Fundraising Trends and Counting Deck Chairs on the Titanic

On April 15th at 12:05am, the captain of the Titanic gave the order to uncover the lifeboats on the deck, which he knew would only carry half of the 2,227 passengers on the ship. Of all of the stories about the Titanic, none have ever talked about people counting the deck chairs in the final 2 hours it took the boat to sink. In the final moments, it was the lifeboats that were being counted, sadly a number that seemed less important than deck chairs in the initial planning.

The saying “rearranging deckchairs on the Titanic” speaks to the heart of this idea of spending time on a futile and pointless activity that has no bearing on the actual situation.

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What we choose to measure, and how frequently, is all too often a symptom of what is current—a reflection of our immediate needs. On Wall Street, companies sweat the quarterly earnings; car dealers stress in the final days to hit their sales goals; and in nonprofits it is frequently our annual donation deadlines.

Just like the number of lifeboat seats on the Titanic, impact metrics can often be forgotten until it’s too late. Lifeboats are undeniably important—a fact no one would dispute—but when it comes to day-to-day activity, deck chairs are what people see. They are easy to count and easy to manipulate.

6 Big Trends in Giving

Giving trends and donation tactics are like nonprofit deckchairs. Donations absolutely matter for the underlying program infrastructure of an organization, so it is important to consider the trends so you can prepare. The danger is when your organisation’s main outcome becomes donations over impact. This myopic focus may be a sign that the organization is headed toward an iceberg that could sink the ship. Consider:

  1. #GivingTuesday increased by 63% in 2014 over 2013 and will most likely gain a little over 50% in 2015. However, 2015 individual giving will still continue to make up 2% of U.S. GDP despite this giving tradition.
  2. The percentage of donations that are given online will increase slightly but still remain under 10% (6.7% in 2014 according to the Blackbaud Charitable Giving Report). This number still does not represent the web’s role in assisted conversions.
  3. Mobile will continue to convert at roughly the rate of 20% that of desktop. Focus ads and outreach to desktop when possible, while making sure your site is mobile responsive.
  4. The #1 reason “why people give” will be because someone asked them. Think about how you bring friends of donors into the fold.
  5. Crowdfunding for social causes increased 18.9% to $3 billion in 2014 (2015 Massolution). This will continue to increase at a rate of 20% in 2015, driving attention toward projects within organizations that inspire individuals to give.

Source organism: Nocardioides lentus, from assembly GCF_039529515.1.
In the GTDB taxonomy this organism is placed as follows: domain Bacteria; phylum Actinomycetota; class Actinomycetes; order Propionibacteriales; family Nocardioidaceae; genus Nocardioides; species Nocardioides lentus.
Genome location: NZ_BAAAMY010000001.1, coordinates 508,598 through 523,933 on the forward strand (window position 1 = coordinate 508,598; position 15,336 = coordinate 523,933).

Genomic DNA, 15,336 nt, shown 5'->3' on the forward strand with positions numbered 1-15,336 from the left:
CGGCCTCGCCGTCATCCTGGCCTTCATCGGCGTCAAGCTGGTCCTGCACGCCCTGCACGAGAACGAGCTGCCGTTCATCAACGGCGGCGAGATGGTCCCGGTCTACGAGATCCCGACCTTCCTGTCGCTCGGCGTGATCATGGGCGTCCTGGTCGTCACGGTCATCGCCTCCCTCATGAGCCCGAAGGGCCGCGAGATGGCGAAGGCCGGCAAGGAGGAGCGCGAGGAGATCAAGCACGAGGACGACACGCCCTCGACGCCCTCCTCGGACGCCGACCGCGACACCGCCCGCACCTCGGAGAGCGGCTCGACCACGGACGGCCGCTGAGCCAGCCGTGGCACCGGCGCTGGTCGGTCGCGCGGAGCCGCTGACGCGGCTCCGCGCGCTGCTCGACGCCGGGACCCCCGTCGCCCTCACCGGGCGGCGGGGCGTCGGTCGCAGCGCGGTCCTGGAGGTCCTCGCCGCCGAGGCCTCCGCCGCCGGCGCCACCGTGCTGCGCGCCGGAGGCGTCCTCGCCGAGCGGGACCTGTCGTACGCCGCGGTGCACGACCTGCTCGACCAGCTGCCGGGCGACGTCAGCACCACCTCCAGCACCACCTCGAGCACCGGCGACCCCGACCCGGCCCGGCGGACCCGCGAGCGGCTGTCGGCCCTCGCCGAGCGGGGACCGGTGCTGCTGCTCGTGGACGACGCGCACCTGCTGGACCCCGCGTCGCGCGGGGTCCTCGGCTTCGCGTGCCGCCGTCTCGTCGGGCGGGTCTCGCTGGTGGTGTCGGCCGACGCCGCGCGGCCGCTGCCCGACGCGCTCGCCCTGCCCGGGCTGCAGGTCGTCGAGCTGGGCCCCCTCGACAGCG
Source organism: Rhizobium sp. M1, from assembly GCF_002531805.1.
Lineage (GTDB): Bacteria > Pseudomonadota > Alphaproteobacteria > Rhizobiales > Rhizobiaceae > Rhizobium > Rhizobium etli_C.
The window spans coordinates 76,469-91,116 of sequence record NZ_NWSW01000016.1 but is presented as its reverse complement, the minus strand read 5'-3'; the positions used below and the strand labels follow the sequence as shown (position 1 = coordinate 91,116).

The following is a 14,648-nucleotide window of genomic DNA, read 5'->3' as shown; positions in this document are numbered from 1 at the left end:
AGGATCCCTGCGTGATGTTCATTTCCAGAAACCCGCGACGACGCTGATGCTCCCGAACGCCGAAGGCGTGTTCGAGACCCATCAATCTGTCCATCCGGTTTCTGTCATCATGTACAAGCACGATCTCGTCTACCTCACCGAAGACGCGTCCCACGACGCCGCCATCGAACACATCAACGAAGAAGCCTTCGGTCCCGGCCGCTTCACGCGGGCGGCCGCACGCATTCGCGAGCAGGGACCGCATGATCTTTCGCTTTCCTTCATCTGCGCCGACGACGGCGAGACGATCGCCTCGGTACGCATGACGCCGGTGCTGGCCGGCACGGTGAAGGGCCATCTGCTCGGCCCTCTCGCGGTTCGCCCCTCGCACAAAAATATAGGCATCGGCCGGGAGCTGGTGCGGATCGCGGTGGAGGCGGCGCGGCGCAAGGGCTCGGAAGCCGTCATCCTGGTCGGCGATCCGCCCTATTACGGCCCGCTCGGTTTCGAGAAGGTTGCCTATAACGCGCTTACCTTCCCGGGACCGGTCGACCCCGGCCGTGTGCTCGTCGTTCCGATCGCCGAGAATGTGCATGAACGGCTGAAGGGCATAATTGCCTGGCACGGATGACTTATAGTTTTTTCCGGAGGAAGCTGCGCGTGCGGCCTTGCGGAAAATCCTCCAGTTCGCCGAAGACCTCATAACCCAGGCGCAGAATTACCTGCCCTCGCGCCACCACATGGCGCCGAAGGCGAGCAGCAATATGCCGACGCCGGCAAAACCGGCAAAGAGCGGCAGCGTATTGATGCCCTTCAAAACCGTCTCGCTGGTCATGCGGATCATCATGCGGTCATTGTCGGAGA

6. Billionaires will continue to give to educational institutions, and Malcolm Gladwell won’t be happy about it.

Malcolm Gladwell: "If billionaires don't step up, Harvard will be down to its last $30 billion."

The Biggest Trend: Effective altruism

We manage to what we measure, and the gut-check question to nonprofits is, are the metrics being measured and shared on a regular basis, be they deck chairs or lifeboats? Even if you are myopically focused on donations, know that Millennial donors are increasingly turning toward the idea of effective altruism:” a true accounting of how a dollar can have the greatest impact for the cause they care about, transparency that is becoming easier to gain access to with technology.

Echos of this shift will be subtle, but as the Millennial generation comes of significant giving age, nonprofits will be under an impact microscope. One recent example of this comes from GlobalGiving’s offer to better promote nonprofits that collect and use constituent survey data to improve their work. “We want to accelerate innovation but also greater effectiveness, ” says GlobalGiving co-founder Mari Kuraishi in response to why they are adding this new feature for nonprofits. We’re also seeing organizations get out in front of this trend by building transparency into their processes—just take a look at the “Where the Money Goes” section on the homepage of National Stroke Association’s site to see what we mean.

Organizations like are championing the spread of the idea, pushing people to rethink giving and promoting works like “Doing Good Better” by William MacAskill. GiveWell has taken the idea of effective altruism and converted it into a methodology they use to rank top charities for various causes.

Finally, the larger trends can also be see in Google Trends that show interest for the topic based on searches in the US.

Effective altruism chart

In anticipation of this trend, we took some time to create an impact starter guide to help nonprofits refine how they think about what is being measured online and how it relates to impact. It took a matter of hours to sink the Titanic, but our video resource is less than 10 minutes and just might help you avoid an iceberg.

George Weiner
George is the Founder and CEO of, and an adjunct professor at NYIT. Prior to, George was the CTO of Under his leadership, the organization became an innovator in social media, mobile technologies and social cause. During his 7 years at, he oversaw the complete overhaul of the site twice (winning a Webby Award and nominations), helping to build a community of over 1.5 million young people taking action. Internally, George built a 10 person engineering team including mobile, social, and Drupal developers in NYC. Other stuff: America’s Charities Board Member, Writer Huffingtonpost Impact/Technology, Founder CTOs For Good, Coach NYRR running class & City Sports for Kids